Goodbye to Language
Jean-Luc Godard's latest free-form essay film may be, more than anything else, a documentary of a restless mind.
Scout Tafoya's "The Unloved," an appreciation of fascinating movies that were critically reviled on first release, continues with a look at 1994's "The Hudsucker Proxy."
The latest from prolific independent film director Joe Swanberg ("Hannah Takes the Stairs," "Uncle Kent") is a meandering, theoretical exercise about a crime scene photographer who stages grotesque art photos of women that make them look like murder victims. The movie clearly has something to say, but what?
This action thriller about two former soldiers (Orlando Jones and Tom Everett Scott) teaming up to battle a wraithlike drug dealer (Jean-Claude Van Damme) is a mostly serviceable action film, mainly worth seeing for its villainous star turn.
Michael Mirasol chooses his favorite piece of Roger's writing.
The Sundance premiere of the Roger Ebert documentary "Life Itself" was a cathartic experience for filmmakers, subjects and viewers alike.
Matt Zoller Seitz interviews Steve James, director of "Life Itself," a documentary adapting Roger Ebert's memoir.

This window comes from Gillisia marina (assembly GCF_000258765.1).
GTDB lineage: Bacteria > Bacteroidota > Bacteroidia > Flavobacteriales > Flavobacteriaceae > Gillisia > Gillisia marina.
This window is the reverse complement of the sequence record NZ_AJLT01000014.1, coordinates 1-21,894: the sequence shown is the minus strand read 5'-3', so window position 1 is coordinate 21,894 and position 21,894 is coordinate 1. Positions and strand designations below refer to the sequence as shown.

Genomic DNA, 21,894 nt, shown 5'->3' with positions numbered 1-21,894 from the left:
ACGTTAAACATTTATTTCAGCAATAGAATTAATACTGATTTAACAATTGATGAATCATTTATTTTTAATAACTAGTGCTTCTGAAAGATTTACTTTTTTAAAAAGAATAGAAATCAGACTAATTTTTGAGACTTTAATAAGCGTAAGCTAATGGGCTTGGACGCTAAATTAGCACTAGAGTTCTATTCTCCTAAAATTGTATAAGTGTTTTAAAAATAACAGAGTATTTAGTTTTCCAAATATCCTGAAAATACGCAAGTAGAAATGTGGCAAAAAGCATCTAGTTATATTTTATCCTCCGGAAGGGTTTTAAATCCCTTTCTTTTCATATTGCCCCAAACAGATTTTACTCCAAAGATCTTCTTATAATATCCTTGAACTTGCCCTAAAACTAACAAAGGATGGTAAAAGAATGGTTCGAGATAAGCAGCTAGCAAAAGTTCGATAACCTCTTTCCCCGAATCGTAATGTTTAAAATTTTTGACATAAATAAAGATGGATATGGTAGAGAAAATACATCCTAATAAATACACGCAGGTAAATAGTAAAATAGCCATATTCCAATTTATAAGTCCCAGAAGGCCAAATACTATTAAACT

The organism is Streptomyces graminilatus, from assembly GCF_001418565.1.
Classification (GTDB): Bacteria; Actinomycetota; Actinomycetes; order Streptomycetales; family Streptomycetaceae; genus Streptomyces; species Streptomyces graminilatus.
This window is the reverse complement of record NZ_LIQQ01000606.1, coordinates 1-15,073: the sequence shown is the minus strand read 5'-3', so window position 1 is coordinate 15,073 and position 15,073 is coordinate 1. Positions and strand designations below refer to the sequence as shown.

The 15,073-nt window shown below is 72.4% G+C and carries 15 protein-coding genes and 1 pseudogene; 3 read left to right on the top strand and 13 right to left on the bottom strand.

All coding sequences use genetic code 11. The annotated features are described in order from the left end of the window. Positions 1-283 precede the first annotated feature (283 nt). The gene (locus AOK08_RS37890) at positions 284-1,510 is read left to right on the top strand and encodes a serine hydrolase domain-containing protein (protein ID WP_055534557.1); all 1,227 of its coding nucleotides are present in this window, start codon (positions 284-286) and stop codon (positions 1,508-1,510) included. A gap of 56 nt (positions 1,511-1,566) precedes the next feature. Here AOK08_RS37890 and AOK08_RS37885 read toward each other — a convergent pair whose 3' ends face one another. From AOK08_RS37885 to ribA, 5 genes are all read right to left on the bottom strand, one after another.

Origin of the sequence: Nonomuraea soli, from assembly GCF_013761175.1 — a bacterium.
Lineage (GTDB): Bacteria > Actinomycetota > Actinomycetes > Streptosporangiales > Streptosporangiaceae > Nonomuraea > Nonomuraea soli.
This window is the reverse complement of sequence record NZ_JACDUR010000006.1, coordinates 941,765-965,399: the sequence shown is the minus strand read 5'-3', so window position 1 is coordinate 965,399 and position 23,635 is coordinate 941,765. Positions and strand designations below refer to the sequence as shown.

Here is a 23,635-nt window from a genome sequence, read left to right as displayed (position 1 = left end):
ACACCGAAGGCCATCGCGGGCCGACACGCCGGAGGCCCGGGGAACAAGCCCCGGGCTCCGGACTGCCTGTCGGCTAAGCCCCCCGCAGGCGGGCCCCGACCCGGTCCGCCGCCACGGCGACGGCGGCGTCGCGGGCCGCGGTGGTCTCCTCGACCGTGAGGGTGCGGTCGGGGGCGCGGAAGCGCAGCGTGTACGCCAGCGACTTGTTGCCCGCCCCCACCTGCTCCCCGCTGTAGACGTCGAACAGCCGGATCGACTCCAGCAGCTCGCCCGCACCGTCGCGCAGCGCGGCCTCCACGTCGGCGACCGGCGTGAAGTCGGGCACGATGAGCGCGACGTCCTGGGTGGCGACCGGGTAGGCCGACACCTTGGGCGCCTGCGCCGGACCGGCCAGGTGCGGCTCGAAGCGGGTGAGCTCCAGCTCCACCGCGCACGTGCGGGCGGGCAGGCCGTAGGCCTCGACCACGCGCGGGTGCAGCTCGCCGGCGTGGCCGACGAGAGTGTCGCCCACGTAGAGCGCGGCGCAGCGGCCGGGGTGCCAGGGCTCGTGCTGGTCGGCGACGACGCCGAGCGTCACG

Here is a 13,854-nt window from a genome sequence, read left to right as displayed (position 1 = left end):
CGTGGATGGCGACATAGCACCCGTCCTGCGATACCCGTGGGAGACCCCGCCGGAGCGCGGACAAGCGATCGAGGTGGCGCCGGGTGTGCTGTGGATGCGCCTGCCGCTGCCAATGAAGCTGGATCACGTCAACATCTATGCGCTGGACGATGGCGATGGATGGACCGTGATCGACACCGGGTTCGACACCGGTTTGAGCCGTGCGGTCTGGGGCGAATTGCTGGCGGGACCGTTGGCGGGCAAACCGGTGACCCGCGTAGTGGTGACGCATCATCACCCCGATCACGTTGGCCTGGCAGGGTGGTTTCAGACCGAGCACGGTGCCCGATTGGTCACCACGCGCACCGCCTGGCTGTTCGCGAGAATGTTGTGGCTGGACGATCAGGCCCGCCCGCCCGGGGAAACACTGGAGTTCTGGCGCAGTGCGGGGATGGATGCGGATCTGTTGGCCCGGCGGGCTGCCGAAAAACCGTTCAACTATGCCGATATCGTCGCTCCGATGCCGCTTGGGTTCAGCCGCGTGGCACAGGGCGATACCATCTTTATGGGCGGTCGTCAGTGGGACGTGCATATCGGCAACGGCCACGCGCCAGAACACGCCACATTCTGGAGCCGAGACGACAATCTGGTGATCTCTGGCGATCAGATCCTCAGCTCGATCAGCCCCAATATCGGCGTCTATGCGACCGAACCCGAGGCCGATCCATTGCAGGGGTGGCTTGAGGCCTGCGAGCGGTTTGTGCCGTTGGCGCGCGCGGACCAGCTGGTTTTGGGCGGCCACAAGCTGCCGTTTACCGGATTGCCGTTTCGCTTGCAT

If the gladiator-women-in-a-dungeon thriller "Raze" had come out in 1975, Quentin Tarantino would never stop talking about it.
Less a nuanced documentary than a cry of rage, this nonfiction film about the $50 million "divorce industry" will make an ideal gift for anyone who's recently been through an expensive split-up.
An interview with New Zealand stuntwoman Zoë Bell, best known for hanging on the hood of Kurt Russell's car in "Death Proof," now the star of her own action vehicle, "Raze"
Actor-filmmaker Takeshi Kitano's sequel to "Outrage" goes "Beyond" the original's violence. Unfortunately, early hints that the film will be an exceptionally bloody workplace satire don't pan out; its a fairly standard cross-doublecross gangster drama that aspires to be a Japanese "The Godfather, Part II" but suffers from a jumbled and perfunctory second half.